Celtics game, the psychology of flow

People looking to learn about flow have the right book here.

My beloved  Celtics are about to tip off Game 6 against the Orlando Magic, and the stakes are high indeed.

After storming to a seemingly insurmountable 3-0 lead, the Celtics, should they lose tonight, could be in line for an unprecedented defeat of epic proportions (For those of us who consider basketball games epic, anyway.).

The difference between the two teams in Games 3 and 5 have been palpable.

Whereas in the third game, the Celtics were playing lockdown defense, passing crisply and moving without the ball in the process of storming to a 23-point rout, in the last game the tables were reversed and the Magic were draining threes, physically dominating the C’s and showing the form that led to their winning 59 games for the second consecutive season.

In each game, the winning team was in the flow.

In his book, Flow: The Psychology of Optimal Experience, Hungarian psychologist Mihalyi Csikszentmihalyi explains the elements behind each team’s impressive outing.

Csikszentmihalyi says that flow is when one is fully engaged in the task at hand, when time seems to melt away and complete absorption takes over. This happens more often when one is internally, rather than externally, motivated by whatever one is doing, and when there is an effective balance between one’s skill and the level of challenge.

Examples of flow abound.  For instance, the upcoming World Cup has included renewed interest in the Brazilian goal by Carlos Alberto in the finals against the Italian squad.  While Alberto’s first-time strike put the punctuation point on the match, the setup, in which eight members of the team touched the ball, was even more notable for soccer purists.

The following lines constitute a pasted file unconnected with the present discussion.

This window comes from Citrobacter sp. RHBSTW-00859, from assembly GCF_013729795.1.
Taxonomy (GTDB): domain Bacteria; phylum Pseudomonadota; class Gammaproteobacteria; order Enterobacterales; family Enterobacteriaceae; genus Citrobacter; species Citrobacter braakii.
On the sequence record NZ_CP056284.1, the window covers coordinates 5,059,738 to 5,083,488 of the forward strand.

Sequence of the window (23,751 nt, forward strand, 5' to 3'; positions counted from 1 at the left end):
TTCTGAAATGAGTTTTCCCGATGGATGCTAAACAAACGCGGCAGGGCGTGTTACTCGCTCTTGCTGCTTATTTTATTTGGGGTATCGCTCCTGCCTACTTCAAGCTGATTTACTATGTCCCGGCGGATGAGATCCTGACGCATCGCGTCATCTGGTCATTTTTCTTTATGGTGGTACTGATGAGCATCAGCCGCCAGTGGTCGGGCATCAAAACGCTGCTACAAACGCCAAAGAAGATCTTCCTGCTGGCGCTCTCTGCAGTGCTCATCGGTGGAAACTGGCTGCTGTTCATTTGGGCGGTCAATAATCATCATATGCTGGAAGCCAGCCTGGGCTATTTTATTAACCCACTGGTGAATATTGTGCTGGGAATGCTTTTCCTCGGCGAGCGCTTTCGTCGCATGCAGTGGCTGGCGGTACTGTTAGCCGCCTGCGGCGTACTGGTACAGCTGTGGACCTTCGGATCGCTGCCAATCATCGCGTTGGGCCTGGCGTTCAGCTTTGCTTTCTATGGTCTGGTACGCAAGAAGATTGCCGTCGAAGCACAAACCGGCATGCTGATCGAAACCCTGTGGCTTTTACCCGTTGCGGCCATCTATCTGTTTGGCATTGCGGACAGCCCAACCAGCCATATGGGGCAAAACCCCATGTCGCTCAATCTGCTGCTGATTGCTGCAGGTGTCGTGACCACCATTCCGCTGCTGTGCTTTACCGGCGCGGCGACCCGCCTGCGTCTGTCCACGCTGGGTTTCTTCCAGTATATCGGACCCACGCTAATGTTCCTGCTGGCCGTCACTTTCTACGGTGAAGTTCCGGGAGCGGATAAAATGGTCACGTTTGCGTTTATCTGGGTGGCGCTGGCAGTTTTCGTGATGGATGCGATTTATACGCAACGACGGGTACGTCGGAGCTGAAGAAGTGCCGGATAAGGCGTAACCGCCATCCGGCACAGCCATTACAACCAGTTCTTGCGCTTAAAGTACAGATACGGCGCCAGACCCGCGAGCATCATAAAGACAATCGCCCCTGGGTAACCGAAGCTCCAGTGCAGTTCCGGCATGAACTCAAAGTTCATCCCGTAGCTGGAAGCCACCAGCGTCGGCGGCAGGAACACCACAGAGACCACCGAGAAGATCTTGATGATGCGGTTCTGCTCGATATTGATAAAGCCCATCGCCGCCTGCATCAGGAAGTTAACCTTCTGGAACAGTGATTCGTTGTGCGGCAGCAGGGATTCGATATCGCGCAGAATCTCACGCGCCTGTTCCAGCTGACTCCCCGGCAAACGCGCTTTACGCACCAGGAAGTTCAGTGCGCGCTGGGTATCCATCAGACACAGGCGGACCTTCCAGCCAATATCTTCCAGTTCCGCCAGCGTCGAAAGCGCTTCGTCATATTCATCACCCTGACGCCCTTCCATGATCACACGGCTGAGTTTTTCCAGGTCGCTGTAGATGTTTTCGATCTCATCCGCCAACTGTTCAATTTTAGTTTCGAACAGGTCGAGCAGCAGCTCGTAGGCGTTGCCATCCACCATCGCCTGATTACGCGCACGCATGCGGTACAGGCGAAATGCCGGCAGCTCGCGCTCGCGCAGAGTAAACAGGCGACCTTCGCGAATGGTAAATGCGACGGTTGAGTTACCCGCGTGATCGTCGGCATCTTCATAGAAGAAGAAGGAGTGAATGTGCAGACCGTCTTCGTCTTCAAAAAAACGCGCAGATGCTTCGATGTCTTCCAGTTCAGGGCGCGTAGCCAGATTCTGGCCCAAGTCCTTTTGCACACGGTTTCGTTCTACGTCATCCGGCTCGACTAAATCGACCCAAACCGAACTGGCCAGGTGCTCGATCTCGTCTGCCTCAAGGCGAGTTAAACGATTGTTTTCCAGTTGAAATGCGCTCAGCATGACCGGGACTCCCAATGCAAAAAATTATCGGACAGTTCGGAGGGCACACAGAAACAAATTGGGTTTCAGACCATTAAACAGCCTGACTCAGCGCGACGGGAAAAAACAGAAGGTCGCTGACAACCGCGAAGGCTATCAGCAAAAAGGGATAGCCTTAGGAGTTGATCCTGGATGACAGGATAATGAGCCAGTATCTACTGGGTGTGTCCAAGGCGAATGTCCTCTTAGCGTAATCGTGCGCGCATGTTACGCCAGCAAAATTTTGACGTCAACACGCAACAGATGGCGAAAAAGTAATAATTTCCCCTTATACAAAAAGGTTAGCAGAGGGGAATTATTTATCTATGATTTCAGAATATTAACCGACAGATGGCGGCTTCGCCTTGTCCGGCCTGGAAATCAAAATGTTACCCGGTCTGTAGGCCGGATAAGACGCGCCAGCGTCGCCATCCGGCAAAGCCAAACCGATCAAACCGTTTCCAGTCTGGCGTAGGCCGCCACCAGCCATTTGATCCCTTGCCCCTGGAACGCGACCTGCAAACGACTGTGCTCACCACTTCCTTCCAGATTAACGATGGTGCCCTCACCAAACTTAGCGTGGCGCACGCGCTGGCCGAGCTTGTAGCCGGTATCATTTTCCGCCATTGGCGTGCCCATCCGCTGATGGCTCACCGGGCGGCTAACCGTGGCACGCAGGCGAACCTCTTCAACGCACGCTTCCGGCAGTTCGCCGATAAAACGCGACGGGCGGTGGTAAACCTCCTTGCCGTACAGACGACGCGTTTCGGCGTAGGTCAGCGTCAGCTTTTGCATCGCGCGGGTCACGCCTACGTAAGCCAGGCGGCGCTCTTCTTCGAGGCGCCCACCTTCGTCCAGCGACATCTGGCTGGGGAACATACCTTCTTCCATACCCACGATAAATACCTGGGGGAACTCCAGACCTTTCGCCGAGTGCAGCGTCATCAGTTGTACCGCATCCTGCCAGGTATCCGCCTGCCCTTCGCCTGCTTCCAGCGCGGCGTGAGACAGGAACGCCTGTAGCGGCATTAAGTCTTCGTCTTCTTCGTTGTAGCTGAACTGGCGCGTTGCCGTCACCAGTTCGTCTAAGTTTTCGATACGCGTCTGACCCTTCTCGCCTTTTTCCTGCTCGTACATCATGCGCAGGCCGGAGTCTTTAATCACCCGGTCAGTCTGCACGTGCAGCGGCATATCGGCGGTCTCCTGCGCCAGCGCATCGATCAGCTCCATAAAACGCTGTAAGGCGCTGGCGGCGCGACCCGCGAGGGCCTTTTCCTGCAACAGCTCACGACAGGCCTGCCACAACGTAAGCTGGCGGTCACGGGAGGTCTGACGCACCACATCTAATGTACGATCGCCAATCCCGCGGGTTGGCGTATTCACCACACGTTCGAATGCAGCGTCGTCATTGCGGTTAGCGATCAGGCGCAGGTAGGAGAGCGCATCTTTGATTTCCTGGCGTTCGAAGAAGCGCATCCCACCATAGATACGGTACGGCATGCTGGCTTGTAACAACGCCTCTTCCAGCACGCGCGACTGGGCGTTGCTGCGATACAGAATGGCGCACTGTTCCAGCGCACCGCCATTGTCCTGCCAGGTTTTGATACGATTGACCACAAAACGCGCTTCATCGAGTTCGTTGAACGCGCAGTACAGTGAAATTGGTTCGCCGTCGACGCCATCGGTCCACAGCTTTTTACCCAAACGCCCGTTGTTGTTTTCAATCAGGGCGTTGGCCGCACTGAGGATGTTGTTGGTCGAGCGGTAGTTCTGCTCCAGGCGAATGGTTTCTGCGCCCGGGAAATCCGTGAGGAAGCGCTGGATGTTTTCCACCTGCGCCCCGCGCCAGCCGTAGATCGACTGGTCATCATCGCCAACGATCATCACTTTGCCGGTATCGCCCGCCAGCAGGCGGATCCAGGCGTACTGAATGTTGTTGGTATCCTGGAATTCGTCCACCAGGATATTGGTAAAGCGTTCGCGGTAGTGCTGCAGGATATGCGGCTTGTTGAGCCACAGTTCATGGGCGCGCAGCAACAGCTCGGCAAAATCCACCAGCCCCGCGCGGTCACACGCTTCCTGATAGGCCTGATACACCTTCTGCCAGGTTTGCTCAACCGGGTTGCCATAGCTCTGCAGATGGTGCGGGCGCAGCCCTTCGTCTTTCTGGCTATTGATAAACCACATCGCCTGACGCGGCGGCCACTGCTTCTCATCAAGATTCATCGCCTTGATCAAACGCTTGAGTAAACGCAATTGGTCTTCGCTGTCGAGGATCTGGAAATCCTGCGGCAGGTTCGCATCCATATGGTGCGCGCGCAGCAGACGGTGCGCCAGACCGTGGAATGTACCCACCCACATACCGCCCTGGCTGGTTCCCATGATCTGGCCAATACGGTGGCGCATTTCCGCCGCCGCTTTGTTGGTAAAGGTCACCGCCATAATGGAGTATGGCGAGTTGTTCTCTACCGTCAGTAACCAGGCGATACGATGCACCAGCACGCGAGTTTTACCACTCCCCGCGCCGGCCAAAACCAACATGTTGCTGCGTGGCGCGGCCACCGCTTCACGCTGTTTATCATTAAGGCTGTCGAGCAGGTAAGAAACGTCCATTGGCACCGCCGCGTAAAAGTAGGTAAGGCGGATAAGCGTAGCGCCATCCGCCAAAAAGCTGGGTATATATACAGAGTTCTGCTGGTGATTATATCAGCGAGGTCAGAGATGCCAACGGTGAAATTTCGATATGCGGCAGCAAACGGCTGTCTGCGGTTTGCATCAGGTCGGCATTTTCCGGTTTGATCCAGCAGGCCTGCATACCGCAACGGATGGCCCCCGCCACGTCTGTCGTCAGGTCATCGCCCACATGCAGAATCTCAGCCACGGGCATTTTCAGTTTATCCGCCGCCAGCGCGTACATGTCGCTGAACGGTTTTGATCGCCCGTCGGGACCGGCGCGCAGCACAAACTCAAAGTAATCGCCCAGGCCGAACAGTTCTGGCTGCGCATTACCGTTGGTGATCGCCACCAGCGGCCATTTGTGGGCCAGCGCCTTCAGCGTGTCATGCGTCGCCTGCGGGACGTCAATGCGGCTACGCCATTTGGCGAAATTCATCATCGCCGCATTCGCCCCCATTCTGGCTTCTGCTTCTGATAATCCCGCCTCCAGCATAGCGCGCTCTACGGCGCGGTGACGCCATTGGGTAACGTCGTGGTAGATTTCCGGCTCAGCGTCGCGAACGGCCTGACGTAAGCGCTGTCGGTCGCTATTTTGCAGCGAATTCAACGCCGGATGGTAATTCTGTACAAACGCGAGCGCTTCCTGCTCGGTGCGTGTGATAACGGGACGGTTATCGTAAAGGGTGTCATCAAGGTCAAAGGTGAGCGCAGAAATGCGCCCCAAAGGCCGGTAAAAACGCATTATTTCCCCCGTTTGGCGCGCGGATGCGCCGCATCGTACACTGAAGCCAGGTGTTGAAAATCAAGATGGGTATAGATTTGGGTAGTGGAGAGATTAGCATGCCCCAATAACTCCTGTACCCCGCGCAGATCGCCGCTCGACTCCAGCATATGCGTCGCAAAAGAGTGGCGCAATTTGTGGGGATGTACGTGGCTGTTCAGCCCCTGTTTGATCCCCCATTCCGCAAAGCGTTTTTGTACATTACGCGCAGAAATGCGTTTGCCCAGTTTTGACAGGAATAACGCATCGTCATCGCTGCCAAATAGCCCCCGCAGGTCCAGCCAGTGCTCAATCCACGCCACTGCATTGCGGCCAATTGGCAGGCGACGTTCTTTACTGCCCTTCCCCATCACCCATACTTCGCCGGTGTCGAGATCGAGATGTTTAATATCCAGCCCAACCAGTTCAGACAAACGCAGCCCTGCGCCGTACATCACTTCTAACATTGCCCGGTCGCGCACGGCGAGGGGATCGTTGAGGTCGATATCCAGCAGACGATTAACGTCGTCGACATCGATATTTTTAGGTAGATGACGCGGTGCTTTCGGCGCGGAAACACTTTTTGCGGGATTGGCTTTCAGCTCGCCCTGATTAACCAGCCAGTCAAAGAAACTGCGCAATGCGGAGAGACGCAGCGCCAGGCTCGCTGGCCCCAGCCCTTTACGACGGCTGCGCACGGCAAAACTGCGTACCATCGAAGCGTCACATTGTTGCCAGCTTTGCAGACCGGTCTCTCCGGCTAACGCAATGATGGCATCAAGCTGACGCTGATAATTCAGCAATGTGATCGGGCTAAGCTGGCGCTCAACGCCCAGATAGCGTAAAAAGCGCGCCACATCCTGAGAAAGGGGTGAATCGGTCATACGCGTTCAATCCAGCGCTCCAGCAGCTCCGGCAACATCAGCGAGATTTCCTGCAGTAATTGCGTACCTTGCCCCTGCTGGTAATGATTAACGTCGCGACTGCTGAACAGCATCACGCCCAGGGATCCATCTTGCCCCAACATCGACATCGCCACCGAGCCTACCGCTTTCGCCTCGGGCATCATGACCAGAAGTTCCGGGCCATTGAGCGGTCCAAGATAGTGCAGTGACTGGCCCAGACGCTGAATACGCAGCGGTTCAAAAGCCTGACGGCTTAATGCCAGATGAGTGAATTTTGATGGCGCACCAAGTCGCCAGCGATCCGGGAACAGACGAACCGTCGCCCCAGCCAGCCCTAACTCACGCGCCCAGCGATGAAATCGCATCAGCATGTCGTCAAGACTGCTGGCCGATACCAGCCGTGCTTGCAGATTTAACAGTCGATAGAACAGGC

Flow is by no means restricted to sporting events, although readers could reasonably be lead to believe this from the contents of this post.  Any source of passion can lead to flow, provided that it includes the necessary elements.

One of the most interesting parts of Csikszentmihalyi’s work is that, while flow cannot be forced, it can be enhanced through disciplined action and clear goals.

The pre-game activities are just about over, so I’m going to hop and check out the game.  I’m optimistic, but not overconfident, that the Celtics will get their flow back and advance once again to the NBA Finals.

We’ll know soon enough.  Whichever teams win, though, I do recommend reading about and applying the principles of flow that Csikszentmihalyi expounds.


2 responses to “Celtics game, the psychology of flow

  1. Jeff –
    This book was recommended to me 8 or 9 years ago by one of the smartest people and one of the best managers I have ever worked for – thank you Rob. It is a fascinating book which is not an easy read but really makes you think. I brought it with on a vacation, but I would not recommend it as a “beach read”. Thanks for reminding me about the ideas of “Flow”.

    • jeffkellylowenstein3

      Amen! Sorry I missed the game on Thursday. It sounded like a thriller.

      Hope all is well with you and your crew.


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